Type-specific duration of human papillomavirus infection

Implications for human papillomavirus screening and vaccination

Helen Trottier, Salaheddin Mahmud, José Carlos M Prado, Joao S. Sobrinho, Maria C. Costa, Thomas E. Rohan, Luisa L. Villa, Eduardo L. Franco

Research output: Contribution to journalArticle

123 Citations (Scopus)

Abstract

Background. Understanding the duration of human papillomavirus (HPV) infection may help find suitable end points for vaccine trials and testing intervals in screening studies. We studied genotype-specific infection duration among 2462 women enrolled in the Ludwig-McGill cohort study. Methods. Cervical specimens collected every 4-6 months were tested by a polymerase chain reaction protocol. Actuarial techniques were used to estimate the duration of HPV infection and to investigate the influence of age, number of sexual partners, and coinfection with multiple HPV types. Results. At enrollment, the prevalence of infection with high-risk HPV types was 10.6%, and the prevalence of infection with low-risk HPV types was 6.1%; incidence rates were 6.1 and 5.0 infections per 1000 women-months, respectively. Prevalent infections took longer to clear than incident infections (mean time to clearance, 18.6 months vs. 13.5 months). The mean duration of incident infection with high- and low-risk HPV varied according to the analytic approach used to measure this variable and showed considerable variation by HPV type (range, 5.1-15.4 months). Age and number of partners did not influence infection duration, whereas coinfection was associated with increased infection duration. The mean duration of HPV-16 monoinfection was 11.0 months, and the mean duration of HPV-16 coinfection was 15.4 months. Conclusion. There was considerable variation among HPV types with regard to the duration of infection. Coinfection with multiple types contributed to an increased infection duration.

Original languageEnglish (US)
Pages (from-to)1436-1447
Number of pages12
JournalJournal of Infectious Diseases
Volume197
Issue number10
DOIs
StatePublished - May 15 2008

Fingerprint

Papillomavirus Infections
Vaccination
Infection
Coinfection
Human papillomavirus 16
Sexual Partners
Cohort Studies
Vaccines
Genotype

ASJC Scopus subject areas

  • Public Health, Environmental and Occupational Health
  • Immunology

Cite this

Type-specific duration of human papillomavirus infection : Implications for human papillomavirus screening and vaccination. / Trottier, Helen; Mahmud, Salaheddin; Prado, José Carlos M; Sobrinho, Joao S.; Costa, Maria C.; Rohan, Thomas E.; Villa, Luisa L.; Franco, Eduardo L.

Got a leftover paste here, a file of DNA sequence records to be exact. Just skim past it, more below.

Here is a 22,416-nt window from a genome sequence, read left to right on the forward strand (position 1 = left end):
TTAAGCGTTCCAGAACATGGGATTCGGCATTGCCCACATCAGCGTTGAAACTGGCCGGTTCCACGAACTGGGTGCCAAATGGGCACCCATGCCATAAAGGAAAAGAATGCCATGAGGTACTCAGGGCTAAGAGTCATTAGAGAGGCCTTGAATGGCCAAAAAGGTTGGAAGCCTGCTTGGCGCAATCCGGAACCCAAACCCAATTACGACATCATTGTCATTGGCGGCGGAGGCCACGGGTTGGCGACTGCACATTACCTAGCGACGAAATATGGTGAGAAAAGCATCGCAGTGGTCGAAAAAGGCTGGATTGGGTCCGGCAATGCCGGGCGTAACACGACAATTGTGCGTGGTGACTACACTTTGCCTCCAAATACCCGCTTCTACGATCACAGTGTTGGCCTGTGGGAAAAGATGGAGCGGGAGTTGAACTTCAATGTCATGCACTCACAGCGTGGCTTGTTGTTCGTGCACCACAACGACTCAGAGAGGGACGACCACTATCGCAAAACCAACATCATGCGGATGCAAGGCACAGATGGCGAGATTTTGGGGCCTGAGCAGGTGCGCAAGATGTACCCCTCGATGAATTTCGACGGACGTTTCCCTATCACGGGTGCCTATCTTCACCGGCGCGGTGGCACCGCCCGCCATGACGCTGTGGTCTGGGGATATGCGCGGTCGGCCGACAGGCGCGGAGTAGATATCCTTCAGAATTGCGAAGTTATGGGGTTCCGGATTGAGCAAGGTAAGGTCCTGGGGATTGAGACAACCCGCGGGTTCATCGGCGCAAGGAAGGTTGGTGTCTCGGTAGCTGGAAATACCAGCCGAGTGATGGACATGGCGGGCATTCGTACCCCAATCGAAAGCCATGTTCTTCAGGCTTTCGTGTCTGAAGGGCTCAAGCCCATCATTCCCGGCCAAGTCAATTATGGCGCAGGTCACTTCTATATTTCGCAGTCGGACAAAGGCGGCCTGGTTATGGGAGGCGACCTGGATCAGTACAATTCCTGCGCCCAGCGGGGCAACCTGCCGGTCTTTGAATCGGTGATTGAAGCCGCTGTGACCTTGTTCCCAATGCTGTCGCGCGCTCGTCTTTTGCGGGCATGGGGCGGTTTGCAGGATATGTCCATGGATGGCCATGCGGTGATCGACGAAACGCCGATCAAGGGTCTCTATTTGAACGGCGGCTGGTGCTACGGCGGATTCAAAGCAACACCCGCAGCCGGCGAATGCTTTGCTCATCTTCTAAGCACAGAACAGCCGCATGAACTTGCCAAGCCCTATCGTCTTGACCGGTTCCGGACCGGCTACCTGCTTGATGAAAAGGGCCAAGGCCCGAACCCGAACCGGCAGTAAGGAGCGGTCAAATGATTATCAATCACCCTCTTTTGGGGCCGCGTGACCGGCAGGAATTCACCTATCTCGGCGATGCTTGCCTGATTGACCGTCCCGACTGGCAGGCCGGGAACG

In: Journal of Infectious Diseases, Vol. 197, No. 10, 15.05.2008, p. 1436-1447.

Research output: Contribution to journalArticle

Trottier, H, Mahmud, S, Prado, JCM, Sobrinho, JS, Costa, MC, Rohan, TE, Villa, LL & Franco, EL 2008, 'Type-specific duration of human papillomavirus infection: Implications for human papillomavirus screening and vaccination', Journal of Infectious Diseases, vol. 197, no. 10, pp. 1436-1447. https://doi.org/10.1086/587698
Trottier, Helen ; Mahmud, Salaheddin ; Prado, José Carlos M ; Sobrinho, Joao S. ; Costa, Maria C. ; Rohan, Thomas E. ; Villa, Luisa L. ; Franco, Eduardo L. / Type-specific duration of human papillomavirus infection : Implications for human papillomavirus screening and vaccination. In: Journal of Infectious Diseases. 2008 ; Vol. 197, No. 10. pp. 1436-1447.
@article{5c17dfdc58af4d56a6b57bf5c053ecae,
title = "Type-specific duration of human papillomavirus infection: Implications for human papillomavirus screening and vaccination",
abstract = "Background. Understanding the duration of human papillomavirus (HPV) infection may help find suitable end points for vaccine trials and testing intervals in screening studies. We studied genotype-specific infection duration among 2462 women enrolled in the Ludwig-McGill cohort study. Methods. Cervical specimens collected every 4-6 months were tested by a polymerase chain reaction protocol. Actuarial techniques were used to estimate the duration of HPV infection and to investigate the influence of age, number of sexual partners, and coinfection with multiple HPV types. Results. At enrollment, the prevalence of infection with high-risk HPV types was 10.6{\%}, and the prevalence of infection with low-risk HPV types was 6.1{\%}; incidence rates were 6.1 and 5.0 infections per 1000 women-months, respectively. Prevalent infections took longer to clear than incident infections (mean time to clearance, 18.6 months vs. 13.5 months). The mean duration of incident infection with high- and low-risk HPV varied according to the analytic approach used to measure this variable and showed considerable variation by HPV type (range, 5.1-15.4 months). Age and number of partners did not influence infection duration, whereas coinfection was associated with increased infection duration. The mean duration of HPV-16 monoinfection was 11.0 months, and the mean duration of HPV-16 coinfection was 15.4 months. Conclusion. There was considerable variation among HPV types with regard to the duration of infection. Coinfection with multiple types contributed to an increased infection duration.",